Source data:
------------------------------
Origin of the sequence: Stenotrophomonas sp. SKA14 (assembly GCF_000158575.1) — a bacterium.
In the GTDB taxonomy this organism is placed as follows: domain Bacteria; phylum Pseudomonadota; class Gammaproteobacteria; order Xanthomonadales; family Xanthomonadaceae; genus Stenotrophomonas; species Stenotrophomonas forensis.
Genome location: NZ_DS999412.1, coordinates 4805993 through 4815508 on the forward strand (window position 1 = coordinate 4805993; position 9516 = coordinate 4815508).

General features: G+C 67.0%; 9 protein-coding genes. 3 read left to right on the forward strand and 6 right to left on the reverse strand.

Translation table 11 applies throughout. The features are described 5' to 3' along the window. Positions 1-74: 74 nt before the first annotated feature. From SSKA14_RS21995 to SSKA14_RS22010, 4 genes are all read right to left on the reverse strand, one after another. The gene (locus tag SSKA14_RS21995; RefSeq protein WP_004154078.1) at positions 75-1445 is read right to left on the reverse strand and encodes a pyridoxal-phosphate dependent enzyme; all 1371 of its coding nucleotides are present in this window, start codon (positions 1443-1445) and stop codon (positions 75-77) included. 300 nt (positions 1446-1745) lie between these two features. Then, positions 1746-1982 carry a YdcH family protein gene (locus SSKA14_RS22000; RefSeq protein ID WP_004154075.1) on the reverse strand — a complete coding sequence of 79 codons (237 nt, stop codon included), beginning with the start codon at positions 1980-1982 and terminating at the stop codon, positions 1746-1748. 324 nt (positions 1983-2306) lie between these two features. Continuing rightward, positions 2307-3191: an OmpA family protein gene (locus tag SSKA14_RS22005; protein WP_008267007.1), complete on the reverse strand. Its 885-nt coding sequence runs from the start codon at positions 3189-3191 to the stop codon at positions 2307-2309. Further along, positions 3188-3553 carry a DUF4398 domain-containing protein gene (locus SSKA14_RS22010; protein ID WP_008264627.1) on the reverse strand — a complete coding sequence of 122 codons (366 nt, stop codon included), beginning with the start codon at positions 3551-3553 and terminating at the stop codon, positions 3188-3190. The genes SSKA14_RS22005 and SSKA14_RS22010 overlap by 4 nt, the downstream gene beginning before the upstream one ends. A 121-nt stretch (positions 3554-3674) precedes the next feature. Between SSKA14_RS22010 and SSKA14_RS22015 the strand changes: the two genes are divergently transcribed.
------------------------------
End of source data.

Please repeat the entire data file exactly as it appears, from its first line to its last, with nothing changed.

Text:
Origin of the sequence: Stenotrophomonas sp. SKA14 (assembly GCF_000158575.1) — a bacterium.
In the GTDB taxonomy this organism is placed as follows: domain Bacteria; phylum Pseudomonadota; class Gammaproteobacteria; order Xanthomonadales; family Xanthomonadaceae; genus Stenotrophomonas; species Stenotrophomonas forensis.
Genome location: NZ_DS999412.1, coordinates 4805993 through 4815508 on the forward strand (window position 1 = coordinate 4805993; position 9516 = coordinate 4815508).

General features: G+C 67.0%; 9 protein-coding genes. 3 read left to right on the forward strand and 6 right to left on the reverse strand.

Translation table 11 applies throughout. The features are described 5' to 3' along the window. Positions 1-74: 74 nt before the first annotated feature. From SSKA14_RS21995 to SSKA14_RS22010, 4 genes are all read right to left on the reverse strand, one after another. The gene (locus tag SSKA14_RS21995; RefSeq protein WP_004154078.1) at positions 75-1445 is read right to left on the reverse strand and encodes a pyridoxal-phosphate dependent enzyme; all 1371 of its coding nucleotides are present in this window, start codon (positions 1443-1445) and stop codon (positions 75-77) included. 300 nt (positions 1446-1745) lie between these two features. Then, positions 1746-1982 carry a YdcH family protein gene (locus SSKA14_RS22000; RefSeq protein ID WP_004154075.1) on the reverse strand — a complete coding sequence of 79 codons (237 nt, stop codon included), beginning with the start codon at positions 1980-1982 and terminating at the stop codon, positions 1746-1748. 324 nt (positions 1983-2306) lie between these two features. Continuing rightward, positions 2307-3191: an OmpA family protein gene (locus tag SSKA14_RS22005; protein WP_008267007.1), complete on the reverse strand. Its 885-nt coding sequence runs from the start codon at positions 3189-3191 to the stop codon at positions 2307-2309. Further along, positions 3188-3553 carry a DUF4398 domain-containing protein gene (locus SSKA14_RS22010; protein ID WP_008264627.1) on the reverse strand — a complete coding sequence of 122 codons (366 nt, stop codon included), beginning with the start codon at positions 3551-3553 and terminating at the stop codon, positions 3188-3190. The genes SSKA14_RS22005 and SSKA14_RS22010 overlap by 4 nt, the downstream gene beginning before the upstream one ends. A 121-nt stretch (positions 3554-3674) precedes the next feature. Between SSKA14_RS22010 and SSKA14_RS22015 the strand changes: the two genes are divergently transcribed.